Eastern Chalukyan occupation of Vengi from these collecterals
However Dr. Ramacrrandraiya and B.N. Sastri fill in this gap
by placing here the genealogy of the Polamuru grant and the
Ipur plates I set, i.e. by identifying Vikramendravarma II with
How are we then to explain the relationship of the three
kings given in the Indrapalanagara grant of Govindavarma with
76 HISTORY OF THE ANDHRAS
the other known kings? After a careful study of the two
Indrapalanagara grants. Dr. Ramachandraiya and B.N. Sastri
come to the conclusion that the Indrapatanagara grant of
Govindavarma was the first record of the Vishnukundins and
that Govindavarma of the Indrapalanagara grant (issuer) and
Govinda Raja of the Indrapalanagara grant of Vikramendra
Bhattaraka were one and the same. The basis for the identification
is the leanings of the two Govindavarmas towards
Buddhism. Thus with the above assumptions, we get—
CHRONOLOGY:— Opinion is actutely divided even with
regard to the chronology of the Vishnukundins Their rule
may be fixed between the end of the Salankayanas and the
rise of the Eastern Chalukyan power in 624 AD "The last
year of the Salankayana rule is dated differently by different
scholars on the basis of varying theories of Satavahana chronology.
So naturally the initial year of the Vishnukundin rule
The Ikshvakus of Vijayapuri 77
varies from historian to historian". All the Vishnukundin grants
with the lone exception of the Indrapalanagana inscription of
Vikramendravarma II were dated in the regnal years. The
Indrapalanagara grant of Vikramendravarma II was dated in his
11th regnal year corresponding to Saka 488, With the help
of this date and taking into consideration the latest regnal
years known from the inscriptions as the last years of rule
of the rulers, the chronology of the Vishnukundins may be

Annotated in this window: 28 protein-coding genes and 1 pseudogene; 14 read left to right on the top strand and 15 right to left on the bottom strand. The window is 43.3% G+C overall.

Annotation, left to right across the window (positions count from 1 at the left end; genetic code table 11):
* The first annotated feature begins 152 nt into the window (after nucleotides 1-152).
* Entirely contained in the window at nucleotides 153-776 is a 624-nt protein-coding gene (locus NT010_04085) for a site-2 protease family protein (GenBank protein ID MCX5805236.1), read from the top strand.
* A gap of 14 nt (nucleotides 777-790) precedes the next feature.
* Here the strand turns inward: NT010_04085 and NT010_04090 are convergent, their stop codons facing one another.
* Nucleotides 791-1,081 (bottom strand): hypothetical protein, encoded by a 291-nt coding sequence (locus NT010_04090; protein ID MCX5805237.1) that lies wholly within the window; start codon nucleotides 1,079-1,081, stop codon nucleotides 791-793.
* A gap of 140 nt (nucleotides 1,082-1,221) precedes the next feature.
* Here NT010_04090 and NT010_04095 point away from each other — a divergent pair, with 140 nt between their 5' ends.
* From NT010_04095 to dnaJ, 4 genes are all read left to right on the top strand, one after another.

On the basis of the Indrapalanagara grant dated in the
11th regnal year corresponding to Saka 488, Vikramendravarma
II may be said to have ascended the throne in Saka 477
i.e., 555 A.D. His Tundi grant gives his latest regnal year as
fourteen. So his reign period may be placed between 555 A.D.
and 569 A.D. His father Indravarma II, who issued the Ramatirtham
plates in his 27th regnal year might have ruled from
528 A.D. to 555 A.D. Vikramendravarma I, the father and
predecessor of Indravarma II was the off-spring of a political
marriage between the Vishnukundin and the Vakataka families.
In accordance with the general principle, he can be assigned
25 years rule i.e., from 503 A.D. to 528 A.D.
The father of Vikramendravarma I i.e., Madhavavarma II
had no record of his son. But in the records of his descendants,
he was described as the greatest ruler of the Vishnukundins.
The year 47 mentioned in the Ipur plates-II set issued
by Madhava, son of Devavarma and grandson of the above said
Madhava II. may be taken to be the year of Madhava II. Scholars
do not consider Devavarma a ruler because he did not possess
any royal titles. Devavarma's son Madhava was referred simply
as Adhiraja and Trikuta-Malayadhipati, indicating the subordinate
position of a feaudatory prince. Owing to the unusual
longevity of the reign of Madhava II, his elder son, Devavarma
predeceased his father and Madhava. son of Devavarma might
have been made viceroy for the territory around Trikutamalaya.
So the 47th year of the Ipur plates-ll set should foe that of
Madhava II, who must have ruled from 456 A.D. to 503 A.D,
78 HISTORY OF THE ANDHRAS
Govindavarma I, father of Madhava II was the issuer of
one Indrapalanagara grant dated in his 37th regnal year. So